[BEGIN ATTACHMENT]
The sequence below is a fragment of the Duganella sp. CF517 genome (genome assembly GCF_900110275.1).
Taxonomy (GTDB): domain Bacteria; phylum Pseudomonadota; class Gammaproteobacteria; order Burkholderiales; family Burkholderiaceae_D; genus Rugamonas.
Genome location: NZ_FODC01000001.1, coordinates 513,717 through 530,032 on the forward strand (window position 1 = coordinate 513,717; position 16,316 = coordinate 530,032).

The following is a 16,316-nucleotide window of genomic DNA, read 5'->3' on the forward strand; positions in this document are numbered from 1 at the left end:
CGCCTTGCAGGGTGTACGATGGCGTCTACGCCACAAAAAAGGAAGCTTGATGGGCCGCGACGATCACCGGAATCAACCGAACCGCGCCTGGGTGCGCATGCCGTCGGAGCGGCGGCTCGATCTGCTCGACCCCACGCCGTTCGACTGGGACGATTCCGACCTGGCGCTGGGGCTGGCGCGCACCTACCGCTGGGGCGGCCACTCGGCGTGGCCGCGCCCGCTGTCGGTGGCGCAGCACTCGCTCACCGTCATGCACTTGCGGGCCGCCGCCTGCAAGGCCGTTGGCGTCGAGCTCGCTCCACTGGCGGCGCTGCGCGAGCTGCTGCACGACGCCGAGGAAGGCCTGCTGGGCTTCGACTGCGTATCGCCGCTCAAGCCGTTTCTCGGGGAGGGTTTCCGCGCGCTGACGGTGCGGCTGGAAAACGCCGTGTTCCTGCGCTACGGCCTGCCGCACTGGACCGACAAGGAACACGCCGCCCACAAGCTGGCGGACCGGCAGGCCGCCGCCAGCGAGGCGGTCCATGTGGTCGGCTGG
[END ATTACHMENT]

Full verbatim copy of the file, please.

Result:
The sequence below is a fragment of the Duganella sp. CF517 genome (genome assembly GCF_900110275.1).
Taxonomy (GTDB): domain Bacteria; phylum Pseudomonadota; class Gammaproteobacteria; order Burkholderiales; family Burkholderiaceae_D; genus Rugamonas.
Genome location: NZ_FODC01000001.1, coordinates 513,717 through 530,032 on the forward strand (window position 1 = coordinate 513,717; position 16,316 = coordinate 530,032).

The following is a 16,316-nucleotide window of genomic DNA, read 5'->3' on the forward strand; positions in this document are numbered from 1 at the left end:
CGCCTTGCAGGGTGTACGATGGCGTCTACGCCACAAAAAAGGAAGCTTGATGGGCCGCGACGATCACCGGAATCAACCGAACCGCGCCTGGGTGCGCATGCCGTCGGAGCGGCGGCTCGATCTGCTCGACCCCACGCCGTTCGACTGGGACGATTCCGACCTGGCGCTGGGGCTGGCGCGCACCTACCGCTGGGGCGGCCACTCGGCGTGGCCGCGCCCGCTGTCGGTGGCGCAGCACTCGCTCACCGTCATGCACTTGCGGGCCGCCGCCTGCAAGGCCGTTGGCGTCGAGCTCGCTCCACTGGCGGCGCTGCGCGAGCTGCTGCACGACGCCGAGGAAGGCCTGCTGGGCTTCGACTGCGTATCGCCGCTCAAGCCGTTTCTCGGGGAGGGTTTCCGCGCGCTGACGGTGCGGCTGGAAAACGCCGTGTTCCTGCGCTACGGCCTGCCGCACTGGACCGACAAGGAACACGCCGCCCACAAGCTGGCGGACCGGCAGGCCGCCGCCAGCGAGGCGGTCCATGTGGTCGGCTGG